Regardless of where and under what circumstances the people who populate War and Peace find themselves, they are always only one step away from creating a circle of domesticity. Even soldiers in-between battles cannot help but revert from the insanity of warfare to the normal human behavior of setting up a home of sorts, breaking bread together, and offering hospitality to strangers and even enemies. The quest for home is a subtle and ever-present desire in the book, and a way for Tolstoy to underscore the basic humanity underlying the individuals who make up a terrifying war machine.
Questions About Home
- Compare the homes we see in the book. How detailed are Tolstoy's descriptions? Are there elements (furniture, décor, layout) that are always included? Is it possible to compare houses to see which is more opulent, for example, or which is more comfortable? Why or why not?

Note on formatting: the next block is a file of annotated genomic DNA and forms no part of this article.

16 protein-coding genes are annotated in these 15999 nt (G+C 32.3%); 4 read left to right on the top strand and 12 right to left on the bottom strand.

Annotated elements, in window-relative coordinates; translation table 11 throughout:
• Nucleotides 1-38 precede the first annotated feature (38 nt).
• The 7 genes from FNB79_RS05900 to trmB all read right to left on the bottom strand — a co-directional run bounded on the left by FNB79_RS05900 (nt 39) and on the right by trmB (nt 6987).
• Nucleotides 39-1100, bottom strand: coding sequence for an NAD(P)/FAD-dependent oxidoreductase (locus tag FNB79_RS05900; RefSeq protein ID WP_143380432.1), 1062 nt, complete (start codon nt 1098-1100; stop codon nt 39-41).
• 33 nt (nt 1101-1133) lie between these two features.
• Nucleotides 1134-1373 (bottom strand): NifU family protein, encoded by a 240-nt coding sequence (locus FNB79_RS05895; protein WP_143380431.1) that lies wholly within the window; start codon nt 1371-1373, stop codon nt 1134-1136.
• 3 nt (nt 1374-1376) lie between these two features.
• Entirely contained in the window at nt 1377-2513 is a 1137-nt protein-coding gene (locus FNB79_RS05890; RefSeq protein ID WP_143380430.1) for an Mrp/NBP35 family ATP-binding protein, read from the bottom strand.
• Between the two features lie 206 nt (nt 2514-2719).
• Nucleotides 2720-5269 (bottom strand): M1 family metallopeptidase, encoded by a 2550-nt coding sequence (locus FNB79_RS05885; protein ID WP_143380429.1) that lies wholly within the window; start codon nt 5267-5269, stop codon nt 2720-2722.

- Is there a difference between places where characters happen to live and places they consider home? What makes a house into a home?
- Are certain characters better at being domestic than others? Imagine some of them transported to a totally unfamiliar location. Who would create a homey-feeling environment first? Who wouldn't come close? Who would need help, and who could do it alone?
Chew on This
In the novel, people are portrayed as desperately needing home. This is why domestic spaces tend to break out in even the most unlikely places, such as an army camp in the middle of the battlefield. For Tolstoy, the desire for a home is the defining feature of what makes humans human.
In the novel, the disruption and destruction of one's home is just as traumatic as the loss of a loved one.